One of the best ways to start the Spring season is to be here at the CTA Good Teaching Conference, South. I am up bright and early, and hoping teachers come to the bonus session at 8:00AM! My session is titled: Close Reading Using Cultural Arts. The session focus is building visual literacy and learning ways to incorporate the cultural arts in all content areas. In my session we will examine how works of art “provide evidence” to strengthen literacy, observational and interpretive skills and engage students in interdisciplinary thinking about the world around them.
You can access today’s slides by clicking HERE.
What is Visual Literacy?
Visual literacy is a staple of 21st century skills, which state that learners must demonstrate the ability to interpret, recognize, appreciate and understand information presented through visible actions, objects and symbols, natural or man-made.
Visual Thinking Strategies (VTS) method:
1. The teacher selects an interesting picture or painting, one that relates to the topic of the story to be read, in this case the picture above.
2. A copy of this picture is placed on the overhead projector. There are many sources of pictures on the Internet, including museum and library websites.
3. The students are asked, "Please look at the picture silently for a minute and think about what you see. What's going on in the picture?"
4. After a minute the teacher opens up the question to the room, "What do you see in the picture?" The students' responses often start out with the obvious — "There's a man walking a dog and another man riding a bike. The picture looks old. I think it was taken in a city."
5. When a student offers a qualitative statement, the teacher asks for more information. "You said the picture looks old. What makes you say that?" The students justify their answers by providing evidence from the picture. They may say, "It's in black and white, and the cars in the back all look like they were made a long time ago."
6. Next the teacher asks students to share differing opinions and provide justification. One student may say, "The man on the bike is wearing a suit. I think he is going to work on his bike because he doesn't have a car." The teacher then asks, "Does everyone agree? Is that why this man is riding his bike in a suit?" Another student might say, "I don't think so. I think he just likes riding his bike. Maybe they didn't make clothes for riding a bike then."
7. The discussion goes on until students have shared all they can about the picture.
8. The teacher summarizes what the students said. "So, after looking at this picture we think that, maybe relatives — who lived a long time ago. We can tell this because of what they are wearing and because the picture is black and white."
9. For the next activity, the teacher can either have the students write a few sentences about what they discovered, or read a text related to the picture.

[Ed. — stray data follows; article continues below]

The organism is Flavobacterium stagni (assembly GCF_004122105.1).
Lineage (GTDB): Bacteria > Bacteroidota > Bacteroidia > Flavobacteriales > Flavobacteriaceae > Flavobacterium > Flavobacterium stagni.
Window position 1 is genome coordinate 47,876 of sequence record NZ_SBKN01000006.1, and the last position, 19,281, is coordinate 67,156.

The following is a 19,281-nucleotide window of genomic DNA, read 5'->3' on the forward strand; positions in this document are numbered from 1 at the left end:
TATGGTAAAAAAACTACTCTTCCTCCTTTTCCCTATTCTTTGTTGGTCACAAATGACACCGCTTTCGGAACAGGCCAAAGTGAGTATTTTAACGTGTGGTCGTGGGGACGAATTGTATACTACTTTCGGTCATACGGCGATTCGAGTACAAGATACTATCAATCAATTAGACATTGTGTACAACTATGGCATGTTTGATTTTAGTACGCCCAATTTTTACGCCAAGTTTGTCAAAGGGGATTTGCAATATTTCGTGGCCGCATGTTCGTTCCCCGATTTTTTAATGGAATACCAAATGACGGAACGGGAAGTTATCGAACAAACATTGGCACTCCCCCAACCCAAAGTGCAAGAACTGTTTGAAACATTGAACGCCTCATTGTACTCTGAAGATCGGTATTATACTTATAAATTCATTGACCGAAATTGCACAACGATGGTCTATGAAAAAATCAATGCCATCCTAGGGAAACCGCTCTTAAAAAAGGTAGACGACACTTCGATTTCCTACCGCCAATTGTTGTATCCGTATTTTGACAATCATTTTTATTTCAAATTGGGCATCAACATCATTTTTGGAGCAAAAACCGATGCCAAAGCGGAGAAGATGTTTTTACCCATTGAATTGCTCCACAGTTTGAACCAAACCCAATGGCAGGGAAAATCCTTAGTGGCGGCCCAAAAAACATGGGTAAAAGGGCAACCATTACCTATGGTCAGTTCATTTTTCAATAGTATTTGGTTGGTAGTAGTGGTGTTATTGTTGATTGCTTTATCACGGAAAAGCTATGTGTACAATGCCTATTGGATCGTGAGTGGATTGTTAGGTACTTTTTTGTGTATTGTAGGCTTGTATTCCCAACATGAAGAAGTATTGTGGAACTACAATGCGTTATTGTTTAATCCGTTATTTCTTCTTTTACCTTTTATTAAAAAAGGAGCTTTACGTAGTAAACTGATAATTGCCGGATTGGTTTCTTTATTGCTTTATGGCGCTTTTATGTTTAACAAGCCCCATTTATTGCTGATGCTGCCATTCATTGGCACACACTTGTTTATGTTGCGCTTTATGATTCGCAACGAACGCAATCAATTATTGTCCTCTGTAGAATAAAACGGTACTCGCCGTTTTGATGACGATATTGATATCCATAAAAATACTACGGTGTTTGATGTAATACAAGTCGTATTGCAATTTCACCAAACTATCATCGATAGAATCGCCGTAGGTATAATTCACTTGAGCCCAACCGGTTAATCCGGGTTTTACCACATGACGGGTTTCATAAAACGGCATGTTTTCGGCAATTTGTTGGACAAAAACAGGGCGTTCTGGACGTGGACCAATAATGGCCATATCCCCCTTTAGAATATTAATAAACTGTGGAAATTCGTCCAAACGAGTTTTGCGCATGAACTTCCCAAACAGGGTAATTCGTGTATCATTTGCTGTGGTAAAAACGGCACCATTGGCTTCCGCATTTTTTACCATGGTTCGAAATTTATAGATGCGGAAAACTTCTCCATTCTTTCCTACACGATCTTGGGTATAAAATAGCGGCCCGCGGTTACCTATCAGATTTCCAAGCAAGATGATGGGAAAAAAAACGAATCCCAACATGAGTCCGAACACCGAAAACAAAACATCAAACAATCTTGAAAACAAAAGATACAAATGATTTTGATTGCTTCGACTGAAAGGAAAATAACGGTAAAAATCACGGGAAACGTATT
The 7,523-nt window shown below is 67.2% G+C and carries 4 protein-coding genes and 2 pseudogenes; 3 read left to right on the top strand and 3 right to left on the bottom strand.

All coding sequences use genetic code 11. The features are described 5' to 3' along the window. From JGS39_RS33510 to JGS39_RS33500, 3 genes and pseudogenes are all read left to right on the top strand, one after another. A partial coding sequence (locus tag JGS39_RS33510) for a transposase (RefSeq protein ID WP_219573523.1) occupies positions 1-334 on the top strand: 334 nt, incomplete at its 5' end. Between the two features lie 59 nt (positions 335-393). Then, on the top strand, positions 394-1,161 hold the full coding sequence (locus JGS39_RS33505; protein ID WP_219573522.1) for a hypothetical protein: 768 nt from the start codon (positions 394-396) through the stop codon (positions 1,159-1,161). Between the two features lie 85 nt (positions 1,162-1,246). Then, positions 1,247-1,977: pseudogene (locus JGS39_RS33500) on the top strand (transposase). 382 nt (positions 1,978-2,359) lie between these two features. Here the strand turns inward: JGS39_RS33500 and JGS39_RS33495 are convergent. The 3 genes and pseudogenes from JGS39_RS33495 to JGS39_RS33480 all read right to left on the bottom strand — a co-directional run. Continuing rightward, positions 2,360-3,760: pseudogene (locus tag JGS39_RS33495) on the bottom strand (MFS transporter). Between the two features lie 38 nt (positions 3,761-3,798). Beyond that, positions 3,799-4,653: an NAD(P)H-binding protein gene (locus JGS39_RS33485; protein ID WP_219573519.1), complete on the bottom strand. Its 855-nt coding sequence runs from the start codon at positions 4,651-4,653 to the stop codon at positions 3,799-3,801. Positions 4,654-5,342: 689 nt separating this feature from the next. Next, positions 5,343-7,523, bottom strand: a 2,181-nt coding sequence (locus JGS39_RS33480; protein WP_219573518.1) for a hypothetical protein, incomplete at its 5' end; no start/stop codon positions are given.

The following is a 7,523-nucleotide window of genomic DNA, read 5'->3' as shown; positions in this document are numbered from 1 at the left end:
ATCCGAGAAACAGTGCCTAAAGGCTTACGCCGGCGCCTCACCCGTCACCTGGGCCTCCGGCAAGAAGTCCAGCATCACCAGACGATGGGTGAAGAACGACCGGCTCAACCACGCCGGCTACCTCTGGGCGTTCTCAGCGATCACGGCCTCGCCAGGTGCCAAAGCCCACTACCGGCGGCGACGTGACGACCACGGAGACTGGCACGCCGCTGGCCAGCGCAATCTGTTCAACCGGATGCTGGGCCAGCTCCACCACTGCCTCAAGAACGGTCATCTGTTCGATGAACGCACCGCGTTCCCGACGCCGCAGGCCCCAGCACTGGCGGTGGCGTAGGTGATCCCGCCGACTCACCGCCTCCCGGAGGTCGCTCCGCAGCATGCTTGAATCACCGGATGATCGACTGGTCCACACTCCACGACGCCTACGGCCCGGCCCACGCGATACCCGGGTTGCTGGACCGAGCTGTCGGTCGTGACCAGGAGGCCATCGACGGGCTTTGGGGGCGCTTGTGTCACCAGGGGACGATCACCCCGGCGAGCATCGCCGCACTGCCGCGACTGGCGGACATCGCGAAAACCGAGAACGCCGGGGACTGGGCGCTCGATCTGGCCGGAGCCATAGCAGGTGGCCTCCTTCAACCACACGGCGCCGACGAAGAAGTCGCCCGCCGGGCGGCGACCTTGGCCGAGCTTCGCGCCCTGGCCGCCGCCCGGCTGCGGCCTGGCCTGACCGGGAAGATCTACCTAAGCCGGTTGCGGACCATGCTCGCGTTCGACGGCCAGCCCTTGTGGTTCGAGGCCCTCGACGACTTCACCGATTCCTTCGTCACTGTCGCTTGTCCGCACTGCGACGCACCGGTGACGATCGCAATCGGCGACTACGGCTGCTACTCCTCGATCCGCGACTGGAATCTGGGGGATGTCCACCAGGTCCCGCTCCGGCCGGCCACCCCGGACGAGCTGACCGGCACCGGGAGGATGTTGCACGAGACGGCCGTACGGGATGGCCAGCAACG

5 Card Story Strategy:
These are two additional examples of the 5 Card Story Strategy using Animoto to make the videos.
After studying the artist, Vincent Van Gogh, the students made their own replicas of the famous painting Sunflowers. We used many of the images we curated on the 5 Card Story as an inspiration to launch our unit of study.
I use the Twitter cards in class to give the students an opportunity to comment on their learning. This could be used as a formative assessment to check for understanding of the content. Most frequently, I have used them as a mode of collaboration. Students can build on each others learning, comments, and questioning.
|Use my Twitter Template to replicate this bulletin board idea. Click on the link below to access the files. |
Twitter Template for Bulletin Board
Visual Thinking Strategies Using Video:
Google Arts & Culture has been refigured and includes images of more than 32,000 works in 31 mediums and materials, from the collections of 151 museums and arts organizations around the world. Museums that are included are alphabetized by first name, Google Art Project offers some solid entertainment and educational value for the classroom.
The education section introduces three tabs for teachers and students:
Looks Like An Expert is a primer for looking at art as a historical document. Nine tutorials examine subject matter and technique and then challenge viewers to match works to those aspects.
DIY (Do It Yourself) lets users try on the role of museum curator by creating an art exhibition. DIY suggests two approaches and provides examples, but there must be as many ways to collect and display art as there are to make it.
What’s Next? provides links to 11 other art websites. One, the Smarthistory.khanacademy.org art history textbook, has short video discussions of art.
Take a look at this introduction video to learn more:
Google Arts and Culture - Tutorial
Art appreciation helps young children learn to think and express ideas
Visual Thinking Strategies
Visual Thinking Strategies for Improved Comprehension
Openthink: Visual Thinking Strategies (Vts) & Museums
This site offers many intriguing photos, including a photo of the day, news photos, photo gallery, and short video clips. These can be useful for supporting content instruction, fostering dialogue with emerging English speakers, and creating writing prompts.
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What is this?
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Common Core K-5
Common Core K-5